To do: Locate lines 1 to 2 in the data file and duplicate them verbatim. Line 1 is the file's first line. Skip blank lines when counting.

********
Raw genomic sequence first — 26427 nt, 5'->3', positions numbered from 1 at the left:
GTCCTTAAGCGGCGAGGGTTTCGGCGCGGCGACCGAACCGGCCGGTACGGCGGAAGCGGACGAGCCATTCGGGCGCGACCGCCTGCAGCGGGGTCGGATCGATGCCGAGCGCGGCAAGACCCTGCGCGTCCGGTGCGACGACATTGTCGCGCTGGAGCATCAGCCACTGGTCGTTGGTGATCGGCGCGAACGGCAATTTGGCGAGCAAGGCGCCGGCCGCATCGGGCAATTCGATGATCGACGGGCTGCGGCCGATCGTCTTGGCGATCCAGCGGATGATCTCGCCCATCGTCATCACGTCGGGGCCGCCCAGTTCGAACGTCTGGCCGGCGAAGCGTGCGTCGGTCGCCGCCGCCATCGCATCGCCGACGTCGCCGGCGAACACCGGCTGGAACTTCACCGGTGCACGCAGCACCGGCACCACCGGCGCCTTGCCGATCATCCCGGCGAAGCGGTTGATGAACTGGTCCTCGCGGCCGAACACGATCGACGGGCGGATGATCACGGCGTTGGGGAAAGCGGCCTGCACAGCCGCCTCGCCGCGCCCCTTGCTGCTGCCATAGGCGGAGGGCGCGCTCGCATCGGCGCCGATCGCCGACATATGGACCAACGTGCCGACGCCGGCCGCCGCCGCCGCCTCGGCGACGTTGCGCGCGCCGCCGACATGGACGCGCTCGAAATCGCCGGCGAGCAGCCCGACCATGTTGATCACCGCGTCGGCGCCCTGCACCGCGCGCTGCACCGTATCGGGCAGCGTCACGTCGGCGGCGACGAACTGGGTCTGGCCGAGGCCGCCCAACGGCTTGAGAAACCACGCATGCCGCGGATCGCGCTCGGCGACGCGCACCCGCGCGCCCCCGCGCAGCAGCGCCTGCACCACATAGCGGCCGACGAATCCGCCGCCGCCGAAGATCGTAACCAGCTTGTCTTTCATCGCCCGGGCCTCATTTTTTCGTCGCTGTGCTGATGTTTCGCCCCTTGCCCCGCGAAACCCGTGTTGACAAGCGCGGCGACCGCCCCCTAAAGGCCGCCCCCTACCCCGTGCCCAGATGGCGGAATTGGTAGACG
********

Raw genomic sequence first — 26427 nt, 5'->3', positions numbered from 1 at the left:
GTCCTTAAGCGGCGAGGGTTTCGGCGCGGCGACCGAACCGGCCGGTACGGCGGAAGCGGACGAGCCATTCGGGCGCGACCGCCTGCAGCGGGGTCGGATCGATGCCGAGCGCGGCAAGACCCTGCGCGTCCGGTGCGACGACATTGTCGCGCTGGAGCATCAGCCACTGGTCGTTGGTGATCGGCGCGAACGGCAATTTGGCGAGCAAGGCGCCGGCCGCATCGGGCAATTCGATGATCGACGGGCTGCGGCCGATCGTCTTGGCGATCCAGCGGATGATCTCGCCCATCGTCATCACGTCGGGGCCGCCCAGTTCGAACGTCTGGCCGGCGAAGCGTGCGTCGGTCGCCGCCGCCATCGCATCGCCGACGTCGCCGGCGAACACCGGCTGGAACTTCACCGGTGCACGCAGCACCGGCACCACCGGCGCCTTGCCGATCATCCCGGCGAAGCGGTTGATGAACTGGTCCTCGCGGCCGAACACGATCGACGGGCGGATGATCACGGCGTTGGGGAAAGCGGCCTGCACAGCCGCCTCGCCGCGCCCCTTGCTGCTGCCATAGGCGGAGGGCGCGCTCGCATCGGCGCCGATCGCCGACATATGGACCAACGTGCCGACGCCGGCCGCCGCCGCCGCCTCGGCGACGTTGCGCGCGCCGCCGACATGGACGCGCTCGAAATCGCCGGCGAGCAGCCCGACCATGTTGATCACCGCGTCGGCGCCCTGCACCGCGCGCTGCACCGTATCGGGCAGCGTCACGTCGGCGGCGACGAACTGGGTCTGGCCGAGGCCGCCCAACGGCTTGAGAAACCACGCATGCCGCGGATCGCGCTCGGCGACGCGCACCCGCGCGCCCCCGCGCAGCAGCGCCTGCACCACATAGCGGCCGACGAATCCGCCGCCGCCGAAGATCGTAACCAGCTTGTCTTTCATCGCCCGGGCCTCATTTTTTCGTCGCTGTGCTGATGTTTCGCCCCTTGCCCCGCGAAACCCGTGTTGACAAGCGCGGCGACCGCCCCCTAAAGGCCGCCCCCTACCCCGTGCCCAGATGGCGGAATTGGTAGACG